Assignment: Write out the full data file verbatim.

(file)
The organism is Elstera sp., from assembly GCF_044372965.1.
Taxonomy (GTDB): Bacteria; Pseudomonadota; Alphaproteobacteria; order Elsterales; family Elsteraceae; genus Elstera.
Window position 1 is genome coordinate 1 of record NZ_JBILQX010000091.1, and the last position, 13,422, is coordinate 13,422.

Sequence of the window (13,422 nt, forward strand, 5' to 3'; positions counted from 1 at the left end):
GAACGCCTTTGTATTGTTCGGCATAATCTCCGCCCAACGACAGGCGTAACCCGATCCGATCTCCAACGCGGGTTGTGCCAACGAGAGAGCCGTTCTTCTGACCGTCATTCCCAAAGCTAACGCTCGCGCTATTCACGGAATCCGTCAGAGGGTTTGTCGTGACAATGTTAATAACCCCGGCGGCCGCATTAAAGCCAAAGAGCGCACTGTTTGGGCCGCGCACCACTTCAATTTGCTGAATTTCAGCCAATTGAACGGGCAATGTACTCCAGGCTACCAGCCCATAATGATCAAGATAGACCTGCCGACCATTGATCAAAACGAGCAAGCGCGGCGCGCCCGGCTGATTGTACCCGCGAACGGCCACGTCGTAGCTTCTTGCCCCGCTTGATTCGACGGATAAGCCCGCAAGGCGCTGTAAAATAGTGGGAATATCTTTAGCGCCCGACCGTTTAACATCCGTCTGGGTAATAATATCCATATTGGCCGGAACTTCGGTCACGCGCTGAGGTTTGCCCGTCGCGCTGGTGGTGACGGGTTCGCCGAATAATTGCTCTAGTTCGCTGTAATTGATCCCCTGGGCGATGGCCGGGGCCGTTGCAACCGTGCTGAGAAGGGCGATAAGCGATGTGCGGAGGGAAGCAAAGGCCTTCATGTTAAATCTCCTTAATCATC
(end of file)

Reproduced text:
The organism is Elstera sp., from assembly GCF_044372965.1.
Taxonomy (GTDB): Bacteria; Pseudomonadota; Alphaproteobacteria; order Elsterales; family Elsteraceae; genus Elstera.
Window position 1 is genome coordinate 1 of record NZ_JBILQX010000091.1, and the last position, 13,422, is coordinate 13,422.

Sequence of the window (13,422 nt, forward strand, 5' to 3'; positions counted from 1 at the left end):
GAACGCCTTTGTATTGTTCGGCATAATCTCCGCCCAACGACAGGCGTAACCCGATCCGATCTCCAACGCGGGTTGTGCCAACGAGAGAGCCGTTCTTCTGACCGTCATTCCCAAAGCTAACGCTCGCGCTATTCACGGAATCCGTCAGAGGGTTTGTCGTGACAATGTTAATAACCCCGGCGGCCGCATTAAAGCCAAAGAGCGCACTGTTTGGGCCGCGCACCACTTCAATTTGCTGAATTTCAGCCAATTGAACGGGCAATGTACTCCAGGCTACCAGCCCATAATGATCAAGATAGACCTGCCGACCATTGATCAAAACGAGCAAGCGCGGCGCGCCCGGCTGATTGTACCCGCGAACGGCCACGTCGTAGCTTCTTGCCCCGCTTGATTCGACGGATAAGCCCGCAAGGCGCTGTAAAATAGTGGGAATATCTTTAGCGCCCGACCGTTTAACATCCGTCTGGGTAATAATATCCATATTGGCCGGAACTTCGGTCACGCGCTGAGGTTTGCCCGTCGCGCTGGTGGTGACGGGTTCGCCGAATAATTGCTCTAGTTCGCTGTAATTGATCCCCTGGGCGATGGCCGGGGCCGTTGCAACCGTGCTGAGAAGGGCGATAAGCGATGTGCGGAGGGAAGCAAAGGCCTTCATGTTAAATCTCCTTAATCATC